Although the title of this book may seem as though it’s the latest thriller to hit the shelves, it’s actually a lot scarier than that. Generation Dread by Britt Wray is a work of non-fiction, exploring the increasing climate anxiety that many people are experiencing, especially younger generations. Despite some of its dire predictions and references, it does have an element of hope in it; the subtitle is “Finding Purpose in an Age of Climate Crisis”, which this most certainly strives for. I’ll admit to feeling a ramping up of anxiety in the first few chapters when Wray mentions a few terrifying statistics – one of them being that all trees currently living are expected to die off in 40 years – but the writing increases in optimism as you get further through it. If anyone is currently in the throes of their anxiety however, I’m not sure they’ll make it that far through it.

Book Summary

Wray is a researcher on the mental health effects of climate change. At the beginning of the book she is torn between whether or not to have children with her husband. She is fully aware of the current state of our climate, which is bad, and getting worse (putting it lightly), so she’s hesitant to bring a child into a world that will be much harder to live in. She’s also aware of how much having a child increases your carbon footprint (also putting it lightly). While she struggles with her own feelings of dread, she explores ideas of how to turn your own anxiety into a more optimistic view with “binocular vision”, i.e. holding two different truths in mind that work to create a new path forward. She also gives advice on how to speak with others who may be in denial of the crisis, and how to maintain a relationship with that person, even if they don’t understand / are willing to believe what you are so anxious about. Another chapter centers on the generational divide around this topic, and the youth-led movement to make a difference. Her interview with a Ugandan climate activist is particularly poignant, hearing from this young woman exactly how the climate crisis has destroyed her family’s livelihood and the action it has instilled in her since. Luckily the book ends with hope, but it certainly takes a rollercoaster of emotions to reach that point.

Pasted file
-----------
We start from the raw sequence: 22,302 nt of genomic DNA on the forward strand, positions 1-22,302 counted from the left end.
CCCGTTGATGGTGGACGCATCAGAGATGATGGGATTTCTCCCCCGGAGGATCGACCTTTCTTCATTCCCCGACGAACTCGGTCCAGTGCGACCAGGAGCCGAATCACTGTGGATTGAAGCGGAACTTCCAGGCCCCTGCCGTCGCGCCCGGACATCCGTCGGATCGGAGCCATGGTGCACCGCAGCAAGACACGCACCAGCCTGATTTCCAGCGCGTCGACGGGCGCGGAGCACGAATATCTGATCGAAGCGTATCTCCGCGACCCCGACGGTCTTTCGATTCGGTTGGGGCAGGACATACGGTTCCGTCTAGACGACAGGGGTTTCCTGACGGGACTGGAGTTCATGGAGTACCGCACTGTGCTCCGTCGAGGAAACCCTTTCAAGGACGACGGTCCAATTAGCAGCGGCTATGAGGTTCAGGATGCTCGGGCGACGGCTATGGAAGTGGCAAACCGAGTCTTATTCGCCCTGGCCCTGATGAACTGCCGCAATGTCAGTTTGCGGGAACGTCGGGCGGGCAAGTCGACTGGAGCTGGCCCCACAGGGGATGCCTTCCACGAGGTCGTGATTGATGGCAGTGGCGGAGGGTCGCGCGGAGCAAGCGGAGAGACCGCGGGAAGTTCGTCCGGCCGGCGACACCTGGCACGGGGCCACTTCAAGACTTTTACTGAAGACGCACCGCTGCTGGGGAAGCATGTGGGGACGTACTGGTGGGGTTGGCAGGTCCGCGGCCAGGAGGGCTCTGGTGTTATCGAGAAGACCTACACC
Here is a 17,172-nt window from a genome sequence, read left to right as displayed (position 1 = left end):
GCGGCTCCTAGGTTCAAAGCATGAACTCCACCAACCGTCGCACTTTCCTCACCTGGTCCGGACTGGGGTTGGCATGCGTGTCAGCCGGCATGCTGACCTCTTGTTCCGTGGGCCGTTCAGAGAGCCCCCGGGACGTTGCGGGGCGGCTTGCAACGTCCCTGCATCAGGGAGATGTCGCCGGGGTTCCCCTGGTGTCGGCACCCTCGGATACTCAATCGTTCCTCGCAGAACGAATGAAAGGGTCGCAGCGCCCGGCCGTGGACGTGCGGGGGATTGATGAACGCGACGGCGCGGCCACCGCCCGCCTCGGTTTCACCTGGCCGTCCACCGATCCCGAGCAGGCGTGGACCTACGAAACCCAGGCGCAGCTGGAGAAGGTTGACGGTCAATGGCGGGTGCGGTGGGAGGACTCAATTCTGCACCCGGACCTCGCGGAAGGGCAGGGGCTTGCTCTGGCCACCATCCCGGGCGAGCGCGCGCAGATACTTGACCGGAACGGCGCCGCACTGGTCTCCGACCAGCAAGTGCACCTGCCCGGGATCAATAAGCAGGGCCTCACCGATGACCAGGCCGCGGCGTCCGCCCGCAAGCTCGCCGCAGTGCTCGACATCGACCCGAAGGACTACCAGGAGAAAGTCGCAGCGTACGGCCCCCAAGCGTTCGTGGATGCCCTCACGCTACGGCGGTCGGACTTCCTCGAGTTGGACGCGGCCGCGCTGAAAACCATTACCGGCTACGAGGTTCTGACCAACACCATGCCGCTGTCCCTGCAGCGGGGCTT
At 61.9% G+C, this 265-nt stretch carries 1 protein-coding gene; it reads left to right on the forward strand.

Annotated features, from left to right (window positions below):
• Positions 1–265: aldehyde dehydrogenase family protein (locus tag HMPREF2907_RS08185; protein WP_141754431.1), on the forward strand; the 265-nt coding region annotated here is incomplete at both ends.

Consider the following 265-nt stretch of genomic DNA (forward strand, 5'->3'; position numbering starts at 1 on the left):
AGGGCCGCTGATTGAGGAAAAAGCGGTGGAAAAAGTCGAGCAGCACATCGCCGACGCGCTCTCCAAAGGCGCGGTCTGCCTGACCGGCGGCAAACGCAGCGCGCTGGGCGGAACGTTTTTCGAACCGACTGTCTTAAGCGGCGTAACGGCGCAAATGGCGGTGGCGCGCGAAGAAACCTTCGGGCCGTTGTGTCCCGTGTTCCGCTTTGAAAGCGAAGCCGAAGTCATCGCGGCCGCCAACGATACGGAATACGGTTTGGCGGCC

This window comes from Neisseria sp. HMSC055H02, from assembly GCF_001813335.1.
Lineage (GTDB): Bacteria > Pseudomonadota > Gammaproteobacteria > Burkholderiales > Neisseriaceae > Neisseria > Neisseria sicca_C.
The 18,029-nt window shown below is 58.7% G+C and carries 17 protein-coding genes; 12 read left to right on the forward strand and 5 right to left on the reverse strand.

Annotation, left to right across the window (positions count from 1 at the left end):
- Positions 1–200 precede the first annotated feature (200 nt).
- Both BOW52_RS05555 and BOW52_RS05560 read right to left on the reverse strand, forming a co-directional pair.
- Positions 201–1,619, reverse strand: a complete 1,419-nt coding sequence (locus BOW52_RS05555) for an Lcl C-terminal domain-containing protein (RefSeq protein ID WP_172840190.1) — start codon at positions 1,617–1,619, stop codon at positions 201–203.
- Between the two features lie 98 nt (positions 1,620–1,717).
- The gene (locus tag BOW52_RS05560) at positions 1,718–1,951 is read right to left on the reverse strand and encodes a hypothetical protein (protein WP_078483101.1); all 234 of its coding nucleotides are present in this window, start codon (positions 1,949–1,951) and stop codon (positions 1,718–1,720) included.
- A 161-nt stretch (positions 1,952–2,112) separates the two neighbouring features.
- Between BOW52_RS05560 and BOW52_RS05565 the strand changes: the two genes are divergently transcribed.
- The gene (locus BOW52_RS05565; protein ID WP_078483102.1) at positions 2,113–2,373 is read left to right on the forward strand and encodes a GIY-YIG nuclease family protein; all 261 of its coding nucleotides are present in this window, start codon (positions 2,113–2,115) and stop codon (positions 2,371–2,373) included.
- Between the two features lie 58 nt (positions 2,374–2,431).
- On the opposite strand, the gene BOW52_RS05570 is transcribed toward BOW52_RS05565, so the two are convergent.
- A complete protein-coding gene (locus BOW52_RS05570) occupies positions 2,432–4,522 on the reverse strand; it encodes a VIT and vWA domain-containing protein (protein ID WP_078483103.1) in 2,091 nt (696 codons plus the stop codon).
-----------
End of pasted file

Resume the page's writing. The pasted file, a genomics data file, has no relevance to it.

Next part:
My Thoughts

As I mentioned above, the first few chapters of this book fueled my anxiety. Perhaps it’s because I live and work in a city with an economy that relies largely on fossil fuels, but I’m not often in the presence of others who are panicking about the climate. In fact, many people I speak with don’t see it as a looming crisis at all, whether it be because they believe its potential devastation is exaggerated, it’s part of the earth’s natural cycles, or that they’re simply too old for it to really seem like an issue. So when I read a book that includes even a few devastating reports or findings, it makes me realize how much I’ve been able to turn away from the issue. I’ll admit to also relying on the denial tactic, or quite often I feel as though I’m doing enough myself, but as an individual, can I really shoulder the blame when a few big corporations are making up the majority of carbon emissions themselves? Wray includes a helpful diagram that helps you place yourself (and others) on an anxiety scale centered on this issue; whereas one person may not think about it or consider it ‘someone else’s problem’ vs. someone who struggles to get out of bed or hold down a job because ‘we’re all going to die in a climate disaster anyway’. Simply being able to place yourself on a continuum will likely offer some people solace in the feelings they are experiencing.

Wray offers a variety of tactics in turning your anxiety into something helpful, and at the end of each chapter she includes a few bullet points as key takeaways, which summarize her more concrete pieces of advice to rely on. One point I found really interesting is that there a specific directory of “climate-aware mental health professionals” who have been trained specifically in this area, and are not in denial over the seriousness of the issue. The majority of Wray’s advice is internally-focused, that is, her advice is focused on ways you can re-frame your thinking, communicate with others, ask others for help, and relate to people who don’t’ feel the same way you do about the climate. She lightly explores the personal benefits behind activism and joining with others to accomplish environmental wins, but this is definitely a self-help book than anything else.

Ultimately, I really appreciated Wray’s advice on how to re-frame my own thinking and anxiety, and the points she makes could be applied to other forms of anxiety one may experience, so even if you don’t feel nervous about the state of our planet, you may find some benefits to reading this book. However, one side effect of reading this book will likely force you out of any denial bubble you held yourself in when it came to climate change in the first place.

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